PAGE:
More pertinent to the present discussion would be to determine the correct size conductor and circuit breaker for a 18A, 120V single phase lighting load expected to operate for the entire business day. Use THHN in appropriately sized EMT; this is the only circuit in the EMT; presume that the length of run is short enough that voltage drop is not a factor. Ambient temperatures for the entire run are below 30C. What conductor ampacity and standard breaker size should be used, and what size conductor provides this ampacity. If there are several possible choices of breaker and conductor which might be used, describe the trade-offs of each. I will attempt to answer your quiz; your answers to my quiz would be instructive.

1) First determine the required ampacity of the conductors.
440.32: Branch circuit conductors supplying a single motor-compressor shall have an ampacity not less than 125 percent of either the motor-compressor rated-load current or the branch-circuit selection current, whichever is greater. Since a branch-circuit selection current is not specified, then the minimum conductor ampacity must be 125% of 25A, or 31.25A.

2) Then determine the size of conductor needed to carry this current.
Even though you specify NMC cable, I presume that you mean NMC-B cable with a 90C temperature rating. The 60C ampacity needs to be used, but the 90C ampacity can be used for derating relative to attic temperatures. From table 310.16 'Allowable Ampacity...Not More that Three...' the minimum size 60C conductor which can carry 31.25A is 8AWG. The allowable 60C ampacity for this 8AWG conductor is 40A.

3) Check for thermal derating of the cable.
The allowable 90C ampacity for the 8AWG conductor is 55A, which permits operation in an ambient of 70C with an ampacity of 31.9A. The temperature in the attic is _probably_ less than 70C, but I don't yet know how to determine this.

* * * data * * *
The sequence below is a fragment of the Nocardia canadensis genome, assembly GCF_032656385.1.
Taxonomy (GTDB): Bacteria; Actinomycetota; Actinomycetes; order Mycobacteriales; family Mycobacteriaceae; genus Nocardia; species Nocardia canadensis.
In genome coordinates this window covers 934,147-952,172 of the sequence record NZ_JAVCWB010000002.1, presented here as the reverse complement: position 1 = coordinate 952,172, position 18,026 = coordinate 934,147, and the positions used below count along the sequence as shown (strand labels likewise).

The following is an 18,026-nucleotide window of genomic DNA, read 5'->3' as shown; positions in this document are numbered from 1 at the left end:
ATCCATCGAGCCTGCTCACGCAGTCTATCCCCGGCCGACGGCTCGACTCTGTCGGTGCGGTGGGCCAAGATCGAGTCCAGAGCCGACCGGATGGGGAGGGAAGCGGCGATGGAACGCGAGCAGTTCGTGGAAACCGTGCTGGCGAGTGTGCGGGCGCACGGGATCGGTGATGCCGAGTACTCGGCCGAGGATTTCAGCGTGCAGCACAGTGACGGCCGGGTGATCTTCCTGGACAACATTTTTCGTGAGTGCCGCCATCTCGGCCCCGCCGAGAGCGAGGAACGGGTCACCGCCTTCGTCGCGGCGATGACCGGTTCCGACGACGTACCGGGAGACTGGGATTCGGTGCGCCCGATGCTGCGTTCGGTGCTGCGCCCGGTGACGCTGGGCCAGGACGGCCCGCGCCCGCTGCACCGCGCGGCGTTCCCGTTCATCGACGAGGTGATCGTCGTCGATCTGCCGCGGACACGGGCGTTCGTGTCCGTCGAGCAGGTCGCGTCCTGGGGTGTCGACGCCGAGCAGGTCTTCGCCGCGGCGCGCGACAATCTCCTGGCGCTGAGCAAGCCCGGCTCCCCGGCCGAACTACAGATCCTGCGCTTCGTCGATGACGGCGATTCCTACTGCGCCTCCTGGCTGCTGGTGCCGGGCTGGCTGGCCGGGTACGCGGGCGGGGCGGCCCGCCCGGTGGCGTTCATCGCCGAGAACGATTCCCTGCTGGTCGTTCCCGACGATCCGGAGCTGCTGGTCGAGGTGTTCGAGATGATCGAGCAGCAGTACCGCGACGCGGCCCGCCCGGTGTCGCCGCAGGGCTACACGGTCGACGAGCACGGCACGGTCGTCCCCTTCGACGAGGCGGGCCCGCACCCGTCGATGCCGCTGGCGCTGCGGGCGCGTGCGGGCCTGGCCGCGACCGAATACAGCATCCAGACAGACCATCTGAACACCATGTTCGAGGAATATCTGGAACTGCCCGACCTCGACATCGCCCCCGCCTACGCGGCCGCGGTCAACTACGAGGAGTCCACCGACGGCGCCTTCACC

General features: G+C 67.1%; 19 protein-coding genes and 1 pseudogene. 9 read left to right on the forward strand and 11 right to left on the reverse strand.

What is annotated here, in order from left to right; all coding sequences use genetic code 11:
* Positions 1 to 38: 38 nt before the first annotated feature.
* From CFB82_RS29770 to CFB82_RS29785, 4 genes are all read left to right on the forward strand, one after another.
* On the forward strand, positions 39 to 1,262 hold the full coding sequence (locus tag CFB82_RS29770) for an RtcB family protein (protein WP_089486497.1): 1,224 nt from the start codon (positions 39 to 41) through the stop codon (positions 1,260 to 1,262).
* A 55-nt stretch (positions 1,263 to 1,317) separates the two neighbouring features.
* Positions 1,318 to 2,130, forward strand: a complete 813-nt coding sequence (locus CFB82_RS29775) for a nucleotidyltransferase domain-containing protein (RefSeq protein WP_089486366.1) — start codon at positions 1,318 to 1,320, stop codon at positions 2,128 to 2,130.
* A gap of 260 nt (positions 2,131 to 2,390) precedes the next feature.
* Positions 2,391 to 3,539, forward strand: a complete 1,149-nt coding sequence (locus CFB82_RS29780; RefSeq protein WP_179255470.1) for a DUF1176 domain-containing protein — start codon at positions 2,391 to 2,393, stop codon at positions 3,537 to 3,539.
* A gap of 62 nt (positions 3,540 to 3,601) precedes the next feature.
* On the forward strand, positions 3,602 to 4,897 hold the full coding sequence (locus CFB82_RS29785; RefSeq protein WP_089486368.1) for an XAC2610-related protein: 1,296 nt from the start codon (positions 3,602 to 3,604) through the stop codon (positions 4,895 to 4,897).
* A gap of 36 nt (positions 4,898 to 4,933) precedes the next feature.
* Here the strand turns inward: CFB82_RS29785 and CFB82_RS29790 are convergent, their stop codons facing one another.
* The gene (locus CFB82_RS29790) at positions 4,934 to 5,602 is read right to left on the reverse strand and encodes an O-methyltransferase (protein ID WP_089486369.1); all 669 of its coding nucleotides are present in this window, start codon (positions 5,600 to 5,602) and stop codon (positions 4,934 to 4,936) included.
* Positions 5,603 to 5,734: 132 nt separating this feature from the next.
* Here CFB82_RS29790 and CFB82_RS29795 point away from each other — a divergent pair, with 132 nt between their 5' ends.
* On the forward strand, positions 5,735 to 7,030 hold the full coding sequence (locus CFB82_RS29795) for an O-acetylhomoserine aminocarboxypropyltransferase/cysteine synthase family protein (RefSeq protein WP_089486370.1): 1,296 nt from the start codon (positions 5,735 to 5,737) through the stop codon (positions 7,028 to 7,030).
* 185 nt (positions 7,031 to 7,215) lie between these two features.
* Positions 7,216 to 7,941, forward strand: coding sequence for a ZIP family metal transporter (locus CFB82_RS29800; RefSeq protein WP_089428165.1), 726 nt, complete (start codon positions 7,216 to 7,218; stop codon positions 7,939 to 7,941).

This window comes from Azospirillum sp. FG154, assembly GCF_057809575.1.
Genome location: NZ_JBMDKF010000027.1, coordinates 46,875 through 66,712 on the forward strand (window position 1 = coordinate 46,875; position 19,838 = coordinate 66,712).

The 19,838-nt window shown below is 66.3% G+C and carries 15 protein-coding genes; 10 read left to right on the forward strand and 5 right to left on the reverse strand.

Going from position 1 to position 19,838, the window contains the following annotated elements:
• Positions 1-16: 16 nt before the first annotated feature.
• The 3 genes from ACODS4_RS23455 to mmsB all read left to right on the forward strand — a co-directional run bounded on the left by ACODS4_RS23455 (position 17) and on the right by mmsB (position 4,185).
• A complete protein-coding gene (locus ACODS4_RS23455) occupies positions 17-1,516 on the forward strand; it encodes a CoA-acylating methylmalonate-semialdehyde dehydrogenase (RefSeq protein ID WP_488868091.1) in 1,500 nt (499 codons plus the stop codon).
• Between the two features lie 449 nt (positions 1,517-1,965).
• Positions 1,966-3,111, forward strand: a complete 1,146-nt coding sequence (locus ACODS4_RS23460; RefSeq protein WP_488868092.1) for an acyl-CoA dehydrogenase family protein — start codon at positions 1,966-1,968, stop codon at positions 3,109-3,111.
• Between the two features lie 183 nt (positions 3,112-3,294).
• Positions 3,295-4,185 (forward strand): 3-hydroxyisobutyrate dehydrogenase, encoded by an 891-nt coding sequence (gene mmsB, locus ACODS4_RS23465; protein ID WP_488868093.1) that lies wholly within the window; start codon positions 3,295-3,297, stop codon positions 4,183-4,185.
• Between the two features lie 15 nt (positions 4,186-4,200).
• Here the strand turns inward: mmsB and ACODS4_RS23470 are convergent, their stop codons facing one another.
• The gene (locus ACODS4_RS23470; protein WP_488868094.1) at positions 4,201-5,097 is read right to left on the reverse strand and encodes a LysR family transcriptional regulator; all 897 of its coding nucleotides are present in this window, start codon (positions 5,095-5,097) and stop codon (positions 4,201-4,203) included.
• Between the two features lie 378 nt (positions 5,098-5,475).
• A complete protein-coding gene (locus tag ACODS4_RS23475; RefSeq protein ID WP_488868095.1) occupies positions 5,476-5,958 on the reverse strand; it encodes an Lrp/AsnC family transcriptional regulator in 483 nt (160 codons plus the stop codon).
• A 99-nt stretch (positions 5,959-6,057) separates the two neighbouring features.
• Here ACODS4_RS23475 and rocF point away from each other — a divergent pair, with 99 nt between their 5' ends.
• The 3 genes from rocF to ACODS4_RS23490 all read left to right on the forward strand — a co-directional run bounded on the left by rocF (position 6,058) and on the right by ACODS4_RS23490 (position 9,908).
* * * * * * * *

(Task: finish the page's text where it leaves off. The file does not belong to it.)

4) Determine the circuit breaker needed to protect the conductors from overcurrent and short circuit.
The minimum standard size circuit breaker greater than 31.25A is 35A. This is greater than the permitted value to protect the motor-compressor from overload, but will safely protect the circuit conductors. The motor will require additional overload protection.

5) Double check that the circuit breaker protects the conductors.
Since the circuit breaker will permit 35A to flow, we need to re-check that the conductors in the attic are properly protected. In a 60C ambient, the ampacity of the conductors is 39A, which is greater than 35A. Thus if the attic is cooler than 60C, the conductors will be properly protected by the 35A breaker. If the attic is warmer than 60C, then larger conductors will need to be used. 60C is 140F, and depending upon the insulation and ventilation of the roof in question, I am certain that an attic can get warmer than this, but this would need to be checked.

6) Check for voltage drop.
You do not specify the height of the building. I will assume 30 feet, giving a total cable length of approximately 110 feet. The round trip distance is 220 feet. The resistance of 8AWG wire at 90C (worst case scenario) is approximately 0.9 ohms per 1000 feet. At 25A, the voltage drop to the load is about 5V, which is acceptable on a 240V supply. However the startup load will be considerably greater. According to 440.4(A) the nameplate is supposed to report the locked-rotor current for this compressor, however this current was not provided in your question. A momentary voltage drop as high as 30V may be expected given the cable as described and an estimated locked rotor current of 160A. This is _probably_ acceptable since the compressor is the only load on the circuit, however additional information is needed to evaluate this